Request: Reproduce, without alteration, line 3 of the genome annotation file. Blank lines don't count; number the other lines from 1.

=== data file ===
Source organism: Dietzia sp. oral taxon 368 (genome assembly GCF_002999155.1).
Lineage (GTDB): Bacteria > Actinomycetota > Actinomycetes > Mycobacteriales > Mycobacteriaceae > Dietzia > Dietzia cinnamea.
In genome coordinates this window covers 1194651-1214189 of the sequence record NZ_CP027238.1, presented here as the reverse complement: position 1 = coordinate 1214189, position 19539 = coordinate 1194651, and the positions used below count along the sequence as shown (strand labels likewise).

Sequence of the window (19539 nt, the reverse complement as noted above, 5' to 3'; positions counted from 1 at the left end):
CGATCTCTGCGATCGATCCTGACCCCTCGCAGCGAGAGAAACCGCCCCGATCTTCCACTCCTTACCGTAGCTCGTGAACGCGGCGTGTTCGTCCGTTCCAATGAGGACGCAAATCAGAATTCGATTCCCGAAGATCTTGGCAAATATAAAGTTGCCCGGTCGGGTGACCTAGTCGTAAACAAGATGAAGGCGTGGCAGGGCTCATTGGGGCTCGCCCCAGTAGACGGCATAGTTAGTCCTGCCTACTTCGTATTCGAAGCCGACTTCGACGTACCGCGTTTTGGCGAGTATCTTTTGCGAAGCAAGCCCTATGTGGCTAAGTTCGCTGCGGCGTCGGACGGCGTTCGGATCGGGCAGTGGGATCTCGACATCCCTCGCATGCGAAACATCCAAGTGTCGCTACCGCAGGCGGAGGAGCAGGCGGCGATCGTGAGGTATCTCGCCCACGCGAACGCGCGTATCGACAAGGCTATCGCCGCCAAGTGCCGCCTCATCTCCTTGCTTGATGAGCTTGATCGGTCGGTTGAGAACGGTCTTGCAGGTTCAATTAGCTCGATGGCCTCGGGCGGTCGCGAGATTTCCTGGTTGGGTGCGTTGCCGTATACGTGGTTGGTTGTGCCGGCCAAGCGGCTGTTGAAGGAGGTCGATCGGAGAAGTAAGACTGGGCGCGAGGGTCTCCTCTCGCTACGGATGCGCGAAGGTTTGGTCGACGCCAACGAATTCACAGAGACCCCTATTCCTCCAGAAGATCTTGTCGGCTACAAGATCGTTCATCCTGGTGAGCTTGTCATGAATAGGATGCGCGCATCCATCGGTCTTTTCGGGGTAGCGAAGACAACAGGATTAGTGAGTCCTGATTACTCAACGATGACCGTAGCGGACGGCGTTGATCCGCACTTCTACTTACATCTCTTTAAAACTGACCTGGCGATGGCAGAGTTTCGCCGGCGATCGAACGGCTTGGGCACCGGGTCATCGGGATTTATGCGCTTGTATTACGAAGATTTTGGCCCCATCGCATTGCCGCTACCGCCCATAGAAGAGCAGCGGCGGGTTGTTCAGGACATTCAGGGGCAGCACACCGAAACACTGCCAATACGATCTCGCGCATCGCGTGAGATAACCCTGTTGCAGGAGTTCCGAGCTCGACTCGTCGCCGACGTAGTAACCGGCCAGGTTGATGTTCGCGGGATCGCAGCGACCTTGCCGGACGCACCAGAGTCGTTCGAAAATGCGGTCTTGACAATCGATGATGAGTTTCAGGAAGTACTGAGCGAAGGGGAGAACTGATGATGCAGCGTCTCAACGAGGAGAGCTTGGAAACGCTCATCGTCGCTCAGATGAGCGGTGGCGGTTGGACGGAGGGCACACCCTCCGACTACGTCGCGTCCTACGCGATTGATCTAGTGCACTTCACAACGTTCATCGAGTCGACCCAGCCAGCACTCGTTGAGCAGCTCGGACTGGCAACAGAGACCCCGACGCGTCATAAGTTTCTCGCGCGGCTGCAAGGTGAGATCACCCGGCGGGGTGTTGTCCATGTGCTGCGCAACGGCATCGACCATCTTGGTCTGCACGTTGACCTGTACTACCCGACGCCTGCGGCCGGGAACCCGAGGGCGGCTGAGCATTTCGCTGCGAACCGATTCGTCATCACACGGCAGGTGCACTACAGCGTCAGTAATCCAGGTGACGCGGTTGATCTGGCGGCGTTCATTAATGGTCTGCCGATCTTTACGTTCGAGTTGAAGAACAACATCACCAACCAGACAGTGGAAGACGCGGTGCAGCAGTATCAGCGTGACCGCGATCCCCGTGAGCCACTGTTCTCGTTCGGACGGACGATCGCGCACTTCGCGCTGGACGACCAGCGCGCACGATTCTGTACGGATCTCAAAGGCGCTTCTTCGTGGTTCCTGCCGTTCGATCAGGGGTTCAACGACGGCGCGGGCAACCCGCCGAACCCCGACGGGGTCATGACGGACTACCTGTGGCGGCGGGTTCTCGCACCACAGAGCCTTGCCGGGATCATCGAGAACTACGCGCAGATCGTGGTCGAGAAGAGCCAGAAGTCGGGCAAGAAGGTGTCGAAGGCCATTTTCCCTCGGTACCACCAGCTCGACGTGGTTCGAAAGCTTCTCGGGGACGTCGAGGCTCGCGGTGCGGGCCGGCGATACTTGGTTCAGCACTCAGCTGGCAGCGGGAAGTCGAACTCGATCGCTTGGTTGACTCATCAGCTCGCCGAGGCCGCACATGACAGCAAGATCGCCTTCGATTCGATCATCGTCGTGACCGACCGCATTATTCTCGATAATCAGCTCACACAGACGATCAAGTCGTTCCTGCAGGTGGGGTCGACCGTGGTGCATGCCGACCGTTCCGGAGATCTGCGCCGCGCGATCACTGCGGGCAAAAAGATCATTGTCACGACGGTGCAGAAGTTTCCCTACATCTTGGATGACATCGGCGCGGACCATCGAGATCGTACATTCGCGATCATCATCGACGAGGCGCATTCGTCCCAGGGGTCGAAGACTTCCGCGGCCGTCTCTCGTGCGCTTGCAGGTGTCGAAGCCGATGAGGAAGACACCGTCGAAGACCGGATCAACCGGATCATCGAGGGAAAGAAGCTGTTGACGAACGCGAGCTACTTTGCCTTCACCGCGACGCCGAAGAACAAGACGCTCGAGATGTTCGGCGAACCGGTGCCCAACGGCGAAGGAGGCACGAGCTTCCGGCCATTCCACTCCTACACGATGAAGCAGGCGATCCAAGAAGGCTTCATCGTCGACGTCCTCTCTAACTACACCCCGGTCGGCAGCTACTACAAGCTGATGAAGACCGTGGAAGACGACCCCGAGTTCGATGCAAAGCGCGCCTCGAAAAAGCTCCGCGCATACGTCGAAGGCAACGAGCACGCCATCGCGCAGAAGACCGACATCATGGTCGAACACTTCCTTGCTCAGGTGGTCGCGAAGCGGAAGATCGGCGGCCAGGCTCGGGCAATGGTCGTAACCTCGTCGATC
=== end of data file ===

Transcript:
In genome coordinates this window covers 1194651-1214189 of the sequence record NZ_CP027238.1, presented here as the reverse complement: position 1 = coordinate 1214189, position 19539 = coordinate 1194651, and the positions used below count along the sequence as shown (strand labels likewise).